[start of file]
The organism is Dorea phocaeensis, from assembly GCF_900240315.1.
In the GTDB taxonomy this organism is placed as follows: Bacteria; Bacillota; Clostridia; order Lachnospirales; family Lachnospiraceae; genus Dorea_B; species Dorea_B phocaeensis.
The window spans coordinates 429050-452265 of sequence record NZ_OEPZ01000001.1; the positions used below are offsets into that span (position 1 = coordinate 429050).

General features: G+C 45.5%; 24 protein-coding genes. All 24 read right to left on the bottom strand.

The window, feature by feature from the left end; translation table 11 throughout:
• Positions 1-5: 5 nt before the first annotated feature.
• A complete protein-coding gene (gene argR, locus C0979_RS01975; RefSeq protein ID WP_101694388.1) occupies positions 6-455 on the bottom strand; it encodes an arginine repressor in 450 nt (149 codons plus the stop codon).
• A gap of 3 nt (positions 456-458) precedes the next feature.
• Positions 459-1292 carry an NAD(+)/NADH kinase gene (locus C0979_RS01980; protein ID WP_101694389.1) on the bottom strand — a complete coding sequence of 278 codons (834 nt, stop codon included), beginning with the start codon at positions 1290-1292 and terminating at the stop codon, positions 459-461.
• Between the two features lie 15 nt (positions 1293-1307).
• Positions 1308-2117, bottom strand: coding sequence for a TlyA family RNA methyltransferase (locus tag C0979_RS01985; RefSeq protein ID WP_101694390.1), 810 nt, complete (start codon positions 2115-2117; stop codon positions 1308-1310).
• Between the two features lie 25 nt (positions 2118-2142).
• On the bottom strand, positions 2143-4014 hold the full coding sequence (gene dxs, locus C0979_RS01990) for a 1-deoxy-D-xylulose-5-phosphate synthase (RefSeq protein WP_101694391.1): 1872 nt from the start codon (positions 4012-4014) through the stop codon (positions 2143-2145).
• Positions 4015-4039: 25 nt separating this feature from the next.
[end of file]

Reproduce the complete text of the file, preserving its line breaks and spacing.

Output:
The organism is Dorea phocaeensis, from assembly GCF_900240315.1.
In the GTDB taxonomy this organism is placed as follows: Bacteria; Bacillota; Clostridia; order Lachnospirales; family Lachnospiraceae; genus Dorea_B; species Dorea_B phocaeensis.
The window spans coordinates 429050-452265 of sequence record NZ_OEPZ01000001.1; the positions used below are offsets into that span (position 1 = coordinate 429050).

General features: G+C 45.5%; 24 protein-coding genes. All 24 read right to left on the bottom strand.

The window, feature by feature from the left end; translation table 11 throughout:
• Positions 1-5: 5 nt before the first annotated feature.
• A complete protein-coding gene (gene argR, locus C0979_RS01975; RefSeq protein ID WP_101694388.1) occupies positions 6-455 on the bottom strand; it encodes an arginine repressor in 450 nt (149 codons plus the stop codon).
• A gap of 3 nt (positions 456-458) precedes the next feature.
• Positions 459-1292 carry an NAD(+)/NADH kinase gene (locus C0979_RS01980; protein ID WP_101694389.1) on the bottom strand — a complete coding sequence of 278 codons (834 nt, stop codon included), beginning with the start codon at positions 1290-1292 and terminating at the stop codon, positions 459-461.
• Between the two features lie 15 nt (positions 1293-1307).
• Positions 1308-2117, bottom strand: coding sequence for a TlyA family RNA methyltransferase (locus tag C0979_RS01985; RefSeq protein ID WP_101694390.1), 810 nt, complete (start codon positions 2115-2117; stop codon positions 1308-1310).
• Between the two features lie 25 nt (positions 2118-2142).
• On the bottom strand, positions 2143-4014 hold the full coding sequence (gene dxs, locus C0979_RS01990) for a 1-deoxy-D-xylulose-5-phosphate synthase (RefSeq protein WP_101694391.1): 1872 nt from the start codon (positions 4012-4014) through the stop codon (positions 2143-2145).
• Positions 4015-4039: 25 nt separating this feature from the next.